Not Your Vessels or Vassals

I do not have children. Since that is the case I have often been “reminded” that my views on child rearing are for some reason invalid. Apparently dropping progeny imparts you with magic child rearing powers, in much the same way eating and shitting impart you with magic nutritionist knowledge. I understand that I have never gone through the trials of having to spend every day making sure a life I created survives and, in the cases of decent parents, have the tools required to continue to do so after I am gone.  I would never minimize the difficulties of parenting. That said, I do believe not having children allows me to take a step back and look at these issues critically and without bias.

The latest public example I feel the need to comment on is that of 18 yo Rachel Canning. Ms. Canning left home after her parents separated, and after many arguments with both of them. Frankly there seems to be selfishness, arrogance, and as a result blame, enough to go around. Rachel is not some horribly abused victim, nor is she a demon seed. Some may argue that it was selfish of her to sue her parents for her private school tuition, and I certainly agree that it was a poor way to handle it. It should be noted, however, that attending private school was likely not her choice alone, but rather something her parents wanted for her, so why wouldn’t they continue to pay for it? The situation is much more complex than we want to admit, but then that is very often the case.

What is less complex are some of the statements made by the Cannings and the attitudes they betray, attitudes far too commonly held by far too many parents. The above linked article paraphrased them this way:  “retired Lincoln Park police Chief Sean Canning and his wife, Elizabeth, said their daughter voluntarily left home because she didn’t want to abide by reasonable household rules, such as being respectful, keeping a curfew, doing a few chores and ending a relationship with a boyfriend her parents say is a bad influence.”

No sane person would have any problems with the middle two provisions. The Cannings were still legally responsible for their daughter, which means they had a right to restrict her movement. Also, a family is a community, and in a community everyone has responsibilities, so requiring chores is not only not a big deal, but her refusal to do so speaks ill of her character (assuming the chores were not particularly onerous, like cleaning up her father’s man cave every week after his buddies came over, but I digress.)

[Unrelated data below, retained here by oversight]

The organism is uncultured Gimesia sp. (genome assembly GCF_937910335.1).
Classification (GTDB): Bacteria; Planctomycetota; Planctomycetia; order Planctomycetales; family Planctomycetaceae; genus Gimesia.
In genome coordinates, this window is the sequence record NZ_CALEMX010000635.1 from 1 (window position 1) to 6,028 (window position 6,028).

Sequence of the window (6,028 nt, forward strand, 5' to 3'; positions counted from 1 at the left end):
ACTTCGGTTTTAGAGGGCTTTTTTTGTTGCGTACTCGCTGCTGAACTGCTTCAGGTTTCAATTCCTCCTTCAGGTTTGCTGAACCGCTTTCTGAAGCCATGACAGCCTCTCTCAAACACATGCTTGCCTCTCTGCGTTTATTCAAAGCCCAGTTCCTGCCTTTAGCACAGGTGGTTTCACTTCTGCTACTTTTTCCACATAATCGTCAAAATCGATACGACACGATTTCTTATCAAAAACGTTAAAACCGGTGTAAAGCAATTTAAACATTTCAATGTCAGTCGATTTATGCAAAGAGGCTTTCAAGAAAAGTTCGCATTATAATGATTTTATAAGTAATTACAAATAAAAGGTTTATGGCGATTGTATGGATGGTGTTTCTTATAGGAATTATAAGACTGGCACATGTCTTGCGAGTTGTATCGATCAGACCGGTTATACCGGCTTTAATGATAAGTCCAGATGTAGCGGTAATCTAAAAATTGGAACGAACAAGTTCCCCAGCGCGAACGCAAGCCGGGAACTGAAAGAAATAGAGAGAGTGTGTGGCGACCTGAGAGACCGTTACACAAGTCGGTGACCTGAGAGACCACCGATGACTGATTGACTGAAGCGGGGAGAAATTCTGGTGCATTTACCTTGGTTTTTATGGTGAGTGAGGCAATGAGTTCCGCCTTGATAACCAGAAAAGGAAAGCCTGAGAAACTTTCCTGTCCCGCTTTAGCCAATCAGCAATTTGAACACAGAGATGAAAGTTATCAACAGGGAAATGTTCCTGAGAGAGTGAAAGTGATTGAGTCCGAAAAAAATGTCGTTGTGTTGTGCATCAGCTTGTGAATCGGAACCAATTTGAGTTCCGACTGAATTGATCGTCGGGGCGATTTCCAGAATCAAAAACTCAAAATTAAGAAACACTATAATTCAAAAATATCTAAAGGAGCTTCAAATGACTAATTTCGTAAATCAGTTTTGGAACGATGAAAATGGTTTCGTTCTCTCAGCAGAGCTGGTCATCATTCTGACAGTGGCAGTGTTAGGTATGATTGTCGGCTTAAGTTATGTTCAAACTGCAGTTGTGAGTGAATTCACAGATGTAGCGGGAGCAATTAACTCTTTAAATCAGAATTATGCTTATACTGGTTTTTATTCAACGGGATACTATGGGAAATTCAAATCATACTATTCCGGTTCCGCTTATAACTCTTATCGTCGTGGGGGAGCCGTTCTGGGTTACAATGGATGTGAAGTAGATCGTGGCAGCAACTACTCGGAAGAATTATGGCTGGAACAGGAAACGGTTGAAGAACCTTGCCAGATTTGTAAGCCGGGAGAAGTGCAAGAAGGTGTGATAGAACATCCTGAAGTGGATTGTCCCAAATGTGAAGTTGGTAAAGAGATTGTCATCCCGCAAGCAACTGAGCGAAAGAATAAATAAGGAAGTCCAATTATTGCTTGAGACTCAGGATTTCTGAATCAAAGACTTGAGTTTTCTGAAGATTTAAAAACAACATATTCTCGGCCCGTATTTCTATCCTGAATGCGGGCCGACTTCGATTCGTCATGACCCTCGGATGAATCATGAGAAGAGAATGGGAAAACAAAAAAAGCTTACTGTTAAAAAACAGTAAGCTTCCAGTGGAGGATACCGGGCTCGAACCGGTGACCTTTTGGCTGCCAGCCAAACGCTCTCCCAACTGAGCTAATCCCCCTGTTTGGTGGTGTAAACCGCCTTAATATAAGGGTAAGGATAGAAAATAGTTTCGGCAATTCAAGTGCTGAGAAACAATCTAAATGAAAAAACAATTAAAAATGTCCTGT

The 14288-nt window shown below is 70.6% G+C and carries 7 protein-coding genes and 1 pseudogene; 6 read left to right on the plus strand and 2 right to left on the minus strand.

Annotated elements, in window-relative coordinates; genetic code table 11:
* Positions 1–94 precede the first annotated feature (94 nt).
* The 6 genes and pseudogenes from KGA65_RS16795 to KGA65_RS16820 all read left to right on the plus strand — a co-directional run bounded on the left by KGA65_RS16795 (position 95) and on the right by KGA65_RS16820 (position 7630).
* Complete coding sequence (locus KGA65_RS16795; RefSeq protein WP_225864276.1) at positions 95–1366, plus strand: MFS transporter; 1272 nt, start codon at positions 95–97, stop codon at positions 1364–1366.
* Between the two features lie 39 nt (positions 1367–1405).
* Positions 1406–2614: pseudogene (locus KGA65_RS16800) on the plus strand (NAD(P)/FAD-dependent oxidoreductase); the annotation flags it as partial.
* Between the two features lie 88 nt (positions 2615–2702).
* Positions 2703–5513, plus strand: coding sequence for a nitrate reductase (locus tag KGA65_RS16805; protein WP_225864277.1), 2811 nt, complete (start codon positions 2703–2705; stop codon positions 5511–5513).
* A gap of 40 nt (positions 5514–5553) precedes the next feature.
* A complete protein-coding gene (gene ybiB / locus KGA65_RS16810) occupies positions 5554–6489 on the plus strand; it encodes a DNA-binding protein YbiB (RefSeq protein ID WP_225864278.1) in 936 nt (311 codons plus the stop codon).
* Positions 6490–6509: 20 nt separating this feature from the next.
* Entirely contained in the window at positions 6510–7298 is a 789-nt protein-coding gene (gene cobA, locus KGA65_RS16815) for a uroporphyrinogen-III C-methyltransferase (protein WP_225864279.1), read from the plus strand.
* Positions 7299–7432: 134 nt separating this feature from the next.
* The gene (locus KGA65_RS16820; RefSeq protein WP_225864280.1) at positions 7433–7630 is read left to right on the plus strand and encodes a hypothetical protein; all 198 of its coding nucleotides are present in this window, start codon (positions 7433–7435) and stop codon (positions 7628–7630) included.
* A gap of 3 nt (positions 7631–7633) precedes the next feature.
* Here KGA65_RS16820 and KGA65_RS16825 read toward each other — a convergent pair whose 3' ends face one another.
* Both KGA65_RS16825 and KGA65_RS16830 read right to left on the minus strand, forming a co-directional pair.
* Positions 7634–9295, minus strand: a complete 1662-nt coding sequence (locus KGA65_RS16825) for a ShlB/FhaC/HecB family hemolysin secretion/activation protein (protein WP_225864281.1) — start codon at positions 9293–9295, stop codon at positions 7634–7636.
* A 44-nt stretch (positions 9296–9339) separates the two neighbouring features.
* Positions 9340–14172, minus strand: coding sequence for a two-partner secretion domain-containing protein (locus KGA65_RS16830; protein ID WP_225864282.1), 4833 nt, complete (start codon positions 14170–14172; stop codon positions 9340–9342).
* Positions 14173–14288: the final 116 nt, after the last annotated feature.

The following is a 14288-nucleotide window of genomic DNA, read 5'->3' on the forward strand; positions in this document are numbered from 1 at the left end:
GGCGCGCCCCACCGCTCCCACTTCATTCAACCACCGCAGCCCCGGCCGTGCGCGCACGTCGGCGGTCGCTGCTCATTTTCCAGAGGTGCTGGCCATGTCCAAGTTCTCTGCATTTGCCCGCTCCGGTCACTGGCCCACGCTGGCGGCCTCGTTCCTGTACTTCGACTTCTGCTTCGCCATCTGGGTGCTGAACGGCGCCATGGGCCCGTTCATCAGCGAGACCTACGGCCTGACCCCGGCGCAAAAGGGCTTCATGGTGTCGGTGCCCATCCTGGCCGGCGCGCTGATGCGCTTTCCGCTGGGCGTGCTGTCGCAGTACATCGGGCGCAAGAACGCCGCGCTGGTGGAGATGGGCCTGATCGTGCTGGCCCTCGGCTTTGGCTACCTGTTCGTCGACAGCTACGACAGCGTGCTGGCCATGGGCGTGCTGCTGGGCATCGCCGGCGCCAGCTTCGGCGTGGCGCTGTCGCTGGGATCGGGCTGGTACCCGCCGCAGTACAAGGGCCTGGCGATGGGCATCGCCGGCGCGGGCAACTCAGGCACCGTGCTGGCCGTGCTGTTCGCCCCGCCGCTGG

Where I diverge from a disturbingly large majority of parents are on those bookend issues, in particular the first one. Everyone should treat others with respect, but respect is a two-way street and is not necessarily what people think it is. It may be that Rachel was indeed outright rude. It could be she mocked every statement or decision by her parents, including those that did not affect her at all. Somehow I doubt it.

I doubt it because too often I see respect for parents translated to “deference.” To a degree, and certainly through a child’s early development this is necessary to make sure they are listening, learning, and kept from harm’s way. After a certain point this habit becomes about the parents’ egos and not about what is necessary or proper for their offspring. As your teens grow they deserve the right to create the relationship with you that they want, or at least have a hand in determining it.

Not every parent that falls into this trap is a willingly selfish jerk. Many parents do it because that deference was given for so long and it is what they are used to. Changing the nature of our relationships is difficult and there are bound to be hurt feelings. Still too much of our narrative about parenting continues to be bound in terms of a child’s owing respect to their parents simply for the gift of being. A gift, it should be noted, they never asked for. You decided to take on the task that we are all to happy to complain is thankless.

This is about more than just your feelings, and how you and your kid will get along, by the way. This behavior will determine how they react in any power deficit situation. It causes us to internalize a need for hierarchy that allows management, politicians, bureaucrats and others to infantalize those “below” them, rather than treat their employees and clients as equals with different responsibilities in their interactions. It determines how your kid will view themselves and others in these relationships, regardless of which “side” of them they are on. Treating your kid like your subject and requiring them to treat you as a sovereign, even as they are able to spread their wings and begin entering the world on their own, is actively making the world a worse place. You may not be doing so deliberately, which is good news, it means you can choose to stop, for the sake of a healthier society, and the sake of a more loving exchange between you and your kids, I hope you do.


One thought on “Not Your Vessels or Vassals

  1. Pingback: Scraping the Bottom of the Barrel in the Gun Debate | Hand of Ananke

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